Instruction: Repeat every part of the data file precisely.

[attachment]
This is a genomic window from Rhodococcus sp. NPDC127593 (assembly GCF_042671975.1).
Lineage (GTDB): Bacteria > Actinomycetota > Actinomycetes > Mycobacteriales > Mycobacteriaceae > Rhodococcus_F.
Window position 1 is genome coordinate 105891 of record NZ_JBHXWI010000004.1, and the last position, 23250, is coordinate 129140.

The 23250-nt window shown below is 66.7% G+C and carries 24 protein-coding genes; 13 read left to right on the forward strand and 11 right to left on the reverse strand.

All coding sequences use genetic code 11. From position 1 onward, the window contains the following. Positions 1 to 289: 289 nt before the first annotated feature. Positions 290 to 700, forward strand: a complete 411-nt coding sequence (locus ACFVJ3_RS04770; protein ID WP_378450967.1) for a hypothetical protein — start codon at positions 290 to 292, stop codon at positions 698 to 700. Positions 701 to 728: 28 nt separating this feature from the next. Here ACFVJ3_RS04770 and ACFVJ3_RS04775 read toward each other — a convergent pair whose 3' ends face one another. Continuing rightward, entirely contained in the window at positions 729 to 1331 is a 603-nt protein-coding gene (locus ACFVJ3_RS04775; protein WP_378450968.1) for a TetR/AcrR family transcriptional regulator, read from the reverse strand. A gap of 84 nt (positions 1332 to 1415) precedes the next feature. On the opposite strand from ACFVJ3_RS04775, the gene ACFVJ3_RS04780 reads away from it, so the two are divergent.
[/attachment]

This is a genomic window from Rhodococcus sp. NPDC127593 (assembly GCF_042671975.1).
Lineage (GTDB): Bacteria > Actinomycetota > Actinomycetes > Mycobacteriales > Mycobacteriaceae > Rhodococcus_F.
Window position 1 is genome coordinate 105891 of record NZ_JBHXWI010000004.1, and the last position, 23250, is coordinate 129140.

The 23250-nt window shown below is 66.7% G+C and carries 24 protein-coding genes; 13 read left to right on the forward strand and 11 right to left on the reverse strand.

All coding sequences use genetic code 11. From position 1 onward, the window contains the following. Positions 1 to 289: 289 nt before the first annotated feature. Positions 290 to 700, forward strand: a complete 411-nt coding sequence (locus ACFVJ3_RS04770; protein ID WP_378450967.1) for a hypothetical protein — start codon at positions 290 to 292, stop codon at positions 698 to 700. Positions 701 to 728: 28 nt separating this feature from the next. Here ACFVJ3_RS04770 and ACFVJ3_RS04775 read toward each other — a convergent pair whose 3' ends face one another. Continuing rightward, entirely contained in the window at positions 729 to 1331 is a 603-nt protein-coding gene (locus ACFVJ3_RS04775; protein WP_378450968.1) for a TetR/AcrR family transcriptional regulator, read from the reverse strand. A gap of 84 nt (positions 1332 to 1415) precedes the next feature. On the opposite strand from ACFVJ3_RS04775, the gene ACFVJ3_RS04780 reads away from it, so the two are divergent.